While it's already clinically understood that most patients with Crohn's disease suffer a recurrence following an intestinal resection, researchers have not evaluated the best strategy to prevent the disease from recurring.
While it’s already clinically understood that most patients with Crohn’s disease suffer a recurrence following an intestinal resection, researchers have not evaluated the best strategy to prevent the disease from recurring. That’s why a team from St Vincent's Hospital, in Melbourne, Australia, sought to determine whether endoscopic monitoring and treatment step-up for early recurrence provided any benefit compared to using the best drug therapy alone, starting immediately after surgery — and they discovered that it did.
“Treating according to risk of recurrence with six-month colonoscopy and step-up treatment is significantly superior to optimal drug therapy in decreasing the recurrence of Crohn’s disease,” said Peter De Cruz, MBBS, MD, FRCP, FRACP, a gastroenterologist of St. Vincent’s Hospital, at Digestive Disease Week 2013, held May 18-21, 2013, in Orlando, Fla.
Even in the era of biologic treatment, roughly one-third of Crohn’s patients require surgery, De Cruz added. Eight in 10 Crohn’s patients will develop a subclinical recurrence, while three in 10 will see a clinical recurrence and one in 10 will need a second surgery within a year. While risk factors for failure include a prior resection, perforating disease, and smoking, drug therapy can be effective in prevention.
In their Post-Operative Crohn’s Endoscopic Recurrence (POCER) randomized, controlled trial, the research team stratified participants as either high risk due to the previously stated risk factors or low risk. All patients received 400-milligram metronidazole twice daily for three months. The high-risk group also received thiopurine, or adalimumab every two weeks if they could not tolerate those drugs.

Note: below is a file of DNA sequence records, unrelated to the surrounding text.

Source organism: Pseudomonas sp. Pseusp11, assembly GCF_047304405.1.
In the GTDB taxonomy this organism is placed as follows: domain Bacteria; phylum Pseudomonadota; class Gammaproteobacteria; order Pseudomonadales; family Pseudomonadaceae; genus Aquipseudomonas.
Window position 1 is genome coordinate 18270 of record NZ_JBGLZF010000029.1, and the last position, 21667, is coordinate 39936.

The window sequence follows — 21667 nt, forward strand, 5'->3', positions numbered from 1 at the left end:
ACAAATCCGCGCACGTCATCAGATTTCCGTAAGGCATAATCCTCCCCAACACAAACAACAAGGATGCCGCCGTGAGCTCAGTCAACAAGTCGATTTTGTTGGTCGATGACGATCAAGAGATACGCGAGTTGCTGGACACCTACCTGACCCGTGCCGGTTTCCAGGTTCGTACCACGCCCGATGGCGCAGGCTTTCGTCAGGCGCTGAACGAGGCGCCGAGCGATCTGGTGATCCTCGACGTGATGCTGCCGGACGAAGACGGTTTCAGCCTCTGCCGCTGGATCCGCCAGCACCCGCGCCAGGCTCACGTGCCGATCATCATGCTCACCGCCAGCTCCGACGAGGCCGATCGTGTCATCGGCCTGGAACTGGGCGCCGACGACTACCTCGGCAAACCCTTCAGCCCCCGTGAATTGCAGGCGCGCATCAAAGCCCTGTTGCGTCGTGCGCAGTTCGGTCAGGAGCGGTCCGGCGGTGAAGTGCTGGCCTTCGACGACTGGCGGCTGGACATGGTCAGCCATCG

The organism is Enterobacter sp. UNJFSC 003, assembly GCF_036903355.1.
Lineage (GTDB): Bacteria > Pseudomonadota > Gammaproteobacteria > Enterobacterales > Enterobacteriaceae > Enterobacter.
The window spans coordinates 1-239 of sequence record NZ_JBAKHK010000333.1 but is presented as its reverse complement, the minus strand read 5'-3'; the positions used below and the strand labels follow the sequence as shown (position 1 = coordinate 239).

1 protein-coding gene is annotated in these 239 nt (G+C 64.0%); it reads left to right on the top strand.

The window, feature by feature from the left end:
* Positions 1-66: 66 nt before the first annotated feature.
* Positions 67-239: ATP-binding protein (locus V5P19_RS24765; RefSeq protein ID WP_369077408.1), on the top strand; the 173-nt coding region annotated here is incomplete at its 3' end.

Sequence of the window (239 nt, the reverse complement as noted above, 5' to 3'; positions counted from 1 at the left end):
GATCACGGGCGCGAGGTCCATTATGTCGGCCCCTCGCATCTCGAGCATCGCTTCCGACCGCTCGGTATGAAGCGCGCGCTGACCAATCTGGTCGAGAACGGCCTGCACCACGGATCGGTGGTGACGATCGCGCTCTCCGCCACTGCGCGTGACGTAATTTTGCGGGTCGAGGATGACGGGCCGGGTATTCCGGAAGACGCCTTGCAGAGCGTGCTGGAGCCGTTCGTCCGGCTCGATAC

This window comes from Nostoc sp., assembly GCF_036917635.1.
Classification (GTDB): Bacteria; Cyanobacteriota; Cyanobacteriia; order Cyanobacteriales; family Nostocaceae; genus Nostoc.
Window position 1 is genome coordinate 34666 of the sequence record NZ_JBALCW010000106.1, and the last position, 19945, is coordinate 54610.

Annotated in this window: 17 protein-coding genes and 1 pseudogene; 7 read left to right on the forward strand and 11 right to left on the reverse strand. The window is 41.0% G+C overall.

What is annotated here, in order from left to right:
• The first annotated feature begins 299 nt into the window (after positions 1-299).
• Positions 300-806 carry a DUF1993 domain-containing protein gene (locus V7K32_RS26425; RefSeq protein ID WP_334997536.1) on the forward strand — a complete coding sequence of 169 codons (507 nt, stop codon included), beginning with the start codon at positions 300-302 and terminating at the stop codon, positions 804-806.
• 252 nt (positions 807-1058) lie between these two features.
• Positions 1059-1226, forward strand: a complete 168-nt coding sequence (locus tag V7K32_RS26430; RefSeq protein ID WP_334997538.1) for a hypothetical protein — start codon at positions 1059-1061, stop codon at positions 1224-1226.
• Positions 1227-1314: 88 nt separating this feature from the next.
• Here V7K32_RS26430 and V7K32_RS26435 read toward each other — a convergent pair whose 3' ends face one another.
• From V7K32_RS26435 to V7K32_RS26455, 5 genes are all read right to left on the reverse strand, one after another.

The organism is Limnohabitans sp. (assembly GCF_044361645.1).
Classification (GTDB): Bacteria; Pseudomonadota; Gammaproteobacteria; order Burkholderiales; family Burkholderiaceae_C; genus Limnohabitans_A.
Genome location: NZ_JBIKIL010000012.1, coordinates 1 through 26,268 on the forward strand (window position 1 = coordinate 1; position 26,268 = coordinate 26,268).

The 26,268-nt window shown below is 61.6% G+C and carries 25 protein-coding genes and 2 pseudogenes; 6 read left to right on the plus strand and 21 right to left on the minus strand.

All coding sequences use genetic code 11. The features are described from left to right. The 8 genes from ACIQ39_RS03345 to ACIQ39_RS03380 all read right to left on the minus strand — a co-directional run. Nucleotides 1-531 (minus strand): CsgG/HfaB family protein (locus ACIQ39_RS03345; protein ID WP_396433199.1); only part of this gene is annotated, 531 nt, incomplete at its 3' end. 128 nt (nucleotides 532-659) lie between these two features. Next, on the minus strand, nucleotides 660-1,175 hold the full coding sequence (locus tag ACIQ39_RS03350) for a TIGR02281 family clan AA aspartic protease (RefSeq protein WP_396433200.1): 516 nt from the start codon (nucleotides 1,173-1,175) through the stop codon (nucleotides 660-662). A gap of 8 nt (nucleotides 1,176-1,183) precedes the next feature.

The team randomized 174 patients to colonoscopy at six months or standard best-drug care, with an 80 percent to 20 percent split between high risk and low risk. Of the 52 patients in the standard cohort, 44 were high risk and eight were low risk, and of the 122 patients in the colonoscopy group, 101 were high risk and 21 were low risk.
At six months post-operation, patients in the colonoscopy cohort received that procedure, and if endoscopic evidence of recurrence was found, then the low-risk patients were placed on thiopurine or adalimumab every two weeks if they could not tolerate thiopurine. High-risk patients on thiopurine with recurrence were given fortnightly adalimumab instead, and high-risk patients who were already taking adalimumab were stepped up to weekly dosing. Thirty-seven percent of patients received step-up treatment for remission.
All patients received a colonoscopy at 18 months to assess endoscopic recurrence. While physicians performing the colonoscopies were aware of the treatment, the findings were assessed by the research team.
Endoscopic recurrence was discovered in 49 percent of the active cohort and 67 percent of the standard care group. Active smoking was associated with recurrence, and the intervention was associated with decreased risk of recurrence at 18 months. Complete mucosal normality was also observed in 22 percent of the colonoscopy group and 8 percent of the standard cohort. No patients experienced a severe adverse event.
“Stepping up treatment brought 39 percent of patients into remission one year later,” De Cruz said, later concluding that “adalimumab was significantly more effective than thiopurine in preventing recurrence in the short term. Selective potent immune suppression — adjusted if needed on the basis of colonoscopy, rather than its use in all high-risk patients — leads to effective disease control in a majority of patients.”